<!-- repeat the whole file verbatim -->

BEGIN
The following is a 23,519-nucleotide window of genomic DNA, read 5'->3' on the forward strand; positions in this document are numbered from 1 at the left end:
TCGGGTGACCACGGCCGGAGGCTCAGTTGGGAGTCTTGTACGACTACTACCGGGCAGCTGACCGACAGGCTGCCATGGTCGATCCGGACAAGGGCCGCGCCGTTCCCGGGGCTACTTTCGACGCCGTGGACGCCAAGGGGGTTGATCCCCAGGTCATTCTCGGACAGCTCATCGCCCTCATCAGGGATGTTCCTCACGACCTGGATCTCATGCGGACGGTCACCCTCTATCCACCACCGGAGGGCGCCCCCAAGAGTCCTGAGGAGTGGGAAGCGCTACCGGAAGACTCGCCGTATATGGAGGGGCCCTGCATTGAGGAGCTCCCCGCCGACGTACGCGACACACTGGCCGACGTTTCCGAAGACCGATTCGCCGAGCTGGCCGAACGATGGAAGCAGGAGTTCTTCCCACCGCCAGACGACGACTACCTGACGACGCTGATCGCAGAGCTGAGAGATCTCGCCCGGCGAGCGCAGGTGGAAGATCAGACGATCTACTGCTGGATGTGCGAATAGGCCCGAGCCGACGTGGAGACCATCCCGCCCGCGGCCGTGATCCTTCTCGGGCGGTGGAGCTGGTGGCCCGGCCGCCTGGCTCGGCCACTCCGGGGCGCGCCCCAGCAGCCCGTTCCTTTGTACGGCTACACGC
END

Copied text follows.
The following is a 23,519-nucleotide window of genomic DNA, read 5'->3' on the forward strand; positions in this document are numbered from 1 at the left end:
TCGGGTGACCACGGCCGGAGGCTCAGTTGGGAGTCTTGTACGACTACTACCGGGCAGCTGACCGACAGGCTGCCATGGTCGATCCGGACAAGGGCCGCGCCGTTCCCGGGGCTACTTTCGACGCCGTGGACGCCAAGGGGGTTGATCCCCAGGTCATTCTCGGACAGCTCATCGCCCTCATCAGGGATGTTCCTCACGACCTGGATCTCATGCGGACGGTCACCCTCTATCCACCACCGGAGGGCGCCCCCAAGAGTCCTGAGGAGTGGGAAGCGCTACCGGAAGACTCGCCGTATATGGAGGGGCCCTGCATTGAGGAGCTCCCCGCCGACGTACGCGACACACTGGCCGACGTTTCCGAAGACCGATTCGCCGAGCTGGCCGAACGATGGAAGCAGGAGTTCTTCCCACCGCCAGACGACGACTACCTGACGACGCTGATCGCAGAGCTGAGAGATCTCGCCCGGCGAGCGCAGGTGGAAGATCAGACGATCTACTGCTGGATGTGCGAATAGGCCCGAGCCGACGTGGAGACCATCCCGCCCGCGGCCGTGATCCTTCTCGGGCGGTGGAGCTGGTGGCCCGGCCGCCTGGCTCGGCCACTCCGGGGCGCGCCCCAGCAGCCCGTTCCTTTGTACGGCTACACGC